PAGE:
Swallowing Difficulty

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What is swallowing difficulty?

The act of swallowing involves several organs of the digestive system, including the mouth, throat, pharynx and esophagus. It begins during mastication, or chewing of food, which is part of mechanical digestion. Your saliva contains enzymes that break down or emulsify food into a soft mass that can travel down the esophagus, the tube connecting your mouth to your stomach. Swallowing is partly voluntary, occurring at your command, and partly involuntary, controlled by muscles and nerves.

Problems during any stage of this process can cause swallowing difficulty or pain occurring in the throat, chest or neck. You may feel pressure, heaviness, or the sensation of choking. It can also result in regurgitation or vomiting. The medical term for difficulty swallowing is dysphagia.

Swallowing difficulty can indicate a serious problem. Seek immediate medical care (call 911) if you experience painful swallowing accompanied by difficulty breathing, choking, vomiting blood, or stools that are bloody, black or tarry.


What other symptoms might occur with swallowing difficulty?

Swallowing difficulty may accompany other symptoms, which vary depending on the underlying disease, disorder or condition. Symptoms that frequently affect the digestive tract may also involve other body systems.

Gastrointestinal symptoms that may occur along with swallowing difficulty

Dysphagia may accompany other symptoms affecting the gastrointestinal system including:

Other symptoms that may occur along with swallowing difficulty

Dysphagia may accompany symptoms related to other body systems including:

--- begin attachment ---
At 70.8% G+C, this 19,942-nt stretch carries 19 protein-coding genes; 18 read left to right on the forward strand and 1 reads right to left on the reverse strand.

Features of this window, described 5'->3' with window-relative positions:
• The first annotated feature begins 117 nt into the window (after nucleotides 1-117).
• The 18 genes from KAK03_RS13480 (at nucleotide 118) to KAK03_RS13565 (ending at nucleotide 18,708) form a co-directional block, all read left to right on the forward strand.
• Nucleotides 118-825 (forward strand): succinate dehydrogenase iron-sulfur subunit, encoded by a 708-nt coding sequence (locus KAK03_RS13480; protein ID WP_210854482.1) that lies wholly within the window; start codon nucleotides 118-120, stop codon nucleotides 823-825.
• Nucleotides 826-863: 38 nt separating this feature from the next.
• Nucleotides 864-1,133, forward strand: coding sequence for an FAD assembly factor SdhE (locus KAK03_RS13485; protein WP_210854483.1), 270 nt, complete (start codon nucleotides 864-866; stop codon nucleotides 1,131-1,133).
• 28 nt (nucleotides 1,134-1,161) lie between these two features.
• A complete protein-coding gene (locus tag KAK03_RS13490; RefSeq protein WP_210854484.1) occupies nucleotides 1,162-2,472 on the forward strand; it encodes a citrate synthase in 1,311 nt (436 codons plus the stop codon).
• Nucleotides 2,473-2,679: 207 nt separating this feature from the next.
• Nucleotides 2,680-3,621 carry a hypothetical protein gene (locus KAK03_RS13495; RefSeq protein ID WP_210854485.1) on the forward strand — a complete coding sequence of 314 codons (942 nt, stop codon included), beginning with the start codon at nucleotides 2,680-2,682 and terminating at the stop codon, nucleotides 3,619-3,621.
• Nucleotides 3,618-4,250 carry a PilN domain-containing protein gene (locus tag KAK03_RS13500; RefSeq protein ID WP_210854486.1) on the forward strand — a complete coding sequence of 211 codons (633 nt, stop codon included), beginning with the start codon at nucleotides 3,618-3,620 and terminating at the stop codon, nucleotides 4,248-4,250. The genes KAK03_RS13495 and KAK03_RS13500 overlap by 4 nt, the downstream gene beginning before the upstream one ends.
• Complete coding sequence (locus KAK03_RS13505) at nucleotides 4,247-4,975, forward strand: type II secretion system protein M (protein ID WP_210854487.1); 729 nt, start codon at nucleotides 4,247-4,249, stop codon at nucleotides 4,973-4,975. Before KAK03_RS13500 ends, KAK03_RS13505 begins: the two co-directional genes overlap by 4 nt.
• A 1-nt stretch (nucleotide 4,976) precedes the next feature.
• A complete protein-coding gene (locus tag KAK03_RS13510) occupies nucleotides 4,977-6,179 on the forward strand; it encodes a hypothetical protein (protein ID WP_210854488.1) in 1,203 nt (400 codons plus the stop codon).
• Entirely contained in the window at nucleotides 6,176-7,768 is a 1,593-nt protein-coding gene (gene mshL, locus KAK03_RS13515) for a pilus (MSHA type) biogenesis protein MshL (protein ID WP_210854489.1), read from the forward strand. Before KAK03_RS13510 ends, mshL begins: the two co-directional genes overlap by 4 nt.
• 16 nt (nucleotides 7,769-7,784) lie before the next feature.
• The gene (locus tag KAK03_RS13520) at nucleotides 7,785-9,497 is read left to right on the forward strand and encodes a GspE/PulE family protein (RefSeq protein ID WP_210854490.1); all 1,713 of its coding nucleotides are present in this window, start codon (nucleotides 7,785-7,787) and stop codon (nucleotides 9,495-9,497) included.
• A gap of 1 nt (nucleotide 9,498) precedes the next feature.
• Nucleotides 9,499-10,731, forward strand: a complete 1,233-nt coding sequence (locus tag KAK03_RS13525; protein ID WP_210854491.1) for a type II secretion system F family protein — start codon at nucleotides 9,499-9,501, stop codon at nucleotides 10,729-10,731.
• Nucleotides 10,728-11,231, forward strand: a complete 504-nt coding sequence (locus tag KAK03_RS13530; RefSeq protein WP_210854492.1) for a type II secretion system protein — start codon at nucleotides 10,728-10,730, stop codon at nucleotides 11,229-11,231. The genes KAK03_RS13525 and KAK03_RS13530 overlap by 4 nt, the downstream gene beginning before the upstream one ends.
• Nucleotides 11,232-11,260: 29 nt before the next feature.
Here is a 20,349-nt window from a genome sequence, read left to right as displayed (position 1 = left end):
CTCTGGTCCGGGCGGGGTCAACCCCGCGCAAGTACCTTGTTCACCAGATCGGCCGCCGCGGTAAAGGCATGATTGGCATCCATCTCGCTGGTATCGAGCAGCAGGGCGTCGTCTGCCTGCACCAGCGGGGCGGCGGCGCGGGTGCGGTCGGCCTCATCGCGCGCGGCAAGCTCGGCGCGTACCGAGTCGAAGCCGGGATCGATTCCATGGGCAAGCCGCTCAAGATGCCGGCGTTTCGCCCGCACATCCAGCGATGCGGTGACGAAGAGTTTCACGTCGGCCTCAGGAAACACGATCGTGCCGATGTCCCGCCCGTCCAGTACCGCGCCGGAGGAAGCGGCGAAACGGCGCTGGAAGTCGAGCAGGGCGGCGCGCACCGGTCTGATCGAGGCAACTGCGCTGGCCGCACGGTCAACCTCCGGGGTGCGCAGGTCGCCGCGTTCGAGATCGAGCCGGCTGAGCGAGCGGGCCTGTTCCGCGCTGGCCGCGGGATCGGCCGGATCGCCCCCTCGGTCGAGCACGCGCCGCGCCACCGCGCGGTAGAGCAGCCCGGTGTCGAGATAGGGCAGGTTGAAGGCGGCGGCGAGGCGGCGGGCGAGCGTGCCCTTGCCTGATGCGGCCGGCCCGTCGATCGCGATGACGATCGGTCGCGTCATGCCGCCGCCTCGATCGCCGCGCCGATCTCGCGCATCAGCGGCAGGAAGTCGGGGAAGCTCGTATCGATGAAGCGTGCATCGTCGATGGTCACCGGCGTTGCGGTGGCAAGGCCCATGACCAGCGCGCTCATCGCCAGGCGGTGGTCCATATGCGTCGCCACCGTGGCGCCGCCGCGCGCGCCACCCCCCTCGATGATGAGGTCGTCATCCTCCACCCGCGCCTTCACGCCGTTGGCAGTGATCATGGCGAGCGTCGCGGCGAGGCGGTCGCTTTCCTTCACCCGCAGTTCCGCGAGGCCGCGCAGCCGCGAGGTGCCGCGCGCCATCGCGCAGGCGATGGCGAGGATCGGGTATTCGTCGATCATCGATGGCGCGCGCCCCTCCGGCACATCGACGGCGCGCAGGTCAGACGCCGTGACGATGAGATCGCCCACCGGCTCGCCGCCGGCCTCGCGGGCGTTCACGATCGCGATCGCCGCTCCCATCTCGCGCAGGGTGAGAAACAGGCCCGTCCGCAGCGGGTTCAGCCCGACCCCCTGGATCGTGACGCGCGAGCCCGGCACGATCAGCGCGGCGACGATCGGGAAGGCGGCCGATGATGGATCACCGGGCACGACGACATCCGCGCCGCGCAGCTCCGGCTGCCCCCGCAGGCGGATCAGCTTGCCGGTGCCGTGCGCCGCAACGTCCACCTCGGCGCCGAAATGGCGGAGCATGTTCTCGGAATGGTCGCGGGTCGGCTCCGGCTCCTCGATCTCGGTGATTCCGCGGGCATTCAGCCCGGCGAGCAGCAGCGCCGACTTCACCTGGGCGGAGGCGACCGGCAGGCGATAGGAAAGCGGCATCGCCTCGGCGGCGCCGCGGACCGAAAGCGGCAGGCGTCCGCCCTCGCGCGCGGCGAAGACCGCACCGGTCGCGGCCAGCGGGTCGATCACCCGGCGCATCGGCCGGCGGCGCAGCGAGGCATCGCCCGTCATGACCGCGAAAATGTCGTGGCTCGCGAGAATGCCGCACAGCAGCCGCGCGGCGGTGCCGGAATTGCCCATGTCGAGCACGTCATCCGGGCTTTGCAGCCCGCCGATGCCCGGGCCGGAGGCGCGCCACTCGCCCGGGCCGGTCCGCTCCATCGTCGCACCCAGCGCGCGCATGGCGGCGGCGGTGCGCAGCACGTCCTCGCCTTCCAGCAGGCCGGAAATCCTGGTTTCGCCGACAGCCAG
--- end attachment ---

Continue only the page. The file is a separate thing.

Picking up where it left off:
Serious symptoms that might indicate a life-threatening condition

In some cases, difficulty swallowing may be a symptom of a life-threatening condition that should be immediately evaluated in an emergency setting. Seek immediate medical care (call 911) if you, or someone you are with, have any of these life-threatening symptoms including:

  • Bloody stool (blood may be red, black, or tarry in texture)
  • Choking
  • Difficulty breathing
  • Vomiting blood or black material (resembling coffee grounds)

What causes swallowing difficulty?

Difficulty with swallowing can have a number of causes, including infections, conditions specific to the esophagus (the tube connecting your mouth to your stomach), and mechanical obstructions such as food or an object caught in your throat.

Infectious or inflammatory causes of swallowing difficulty

Dysphagia may be caused by infections or inflammation including:

Esophageal causes of swallowing difficulty

Dysphagia can also be caused by esophageal conditions including:

  • Achalasia (disorder of the esophagus that impairs its ability to propel food down to the stomach)

  • Erosive esophagitis (inflammation of the esophagus)

  • Esophageal narrowing due to radiation, chemicals or medications

  • Esophageal spasms

  • Gastroesophageal reflux disease (GERD)

  • Nutcracker esophagus (disorder characterized by abnormal contraction of the muscles of the esophagus)

  • Schatzki’s ring (abnormal ring of tissue in the lower esophagus)

Neurological and muscular causes of swallowing difficulty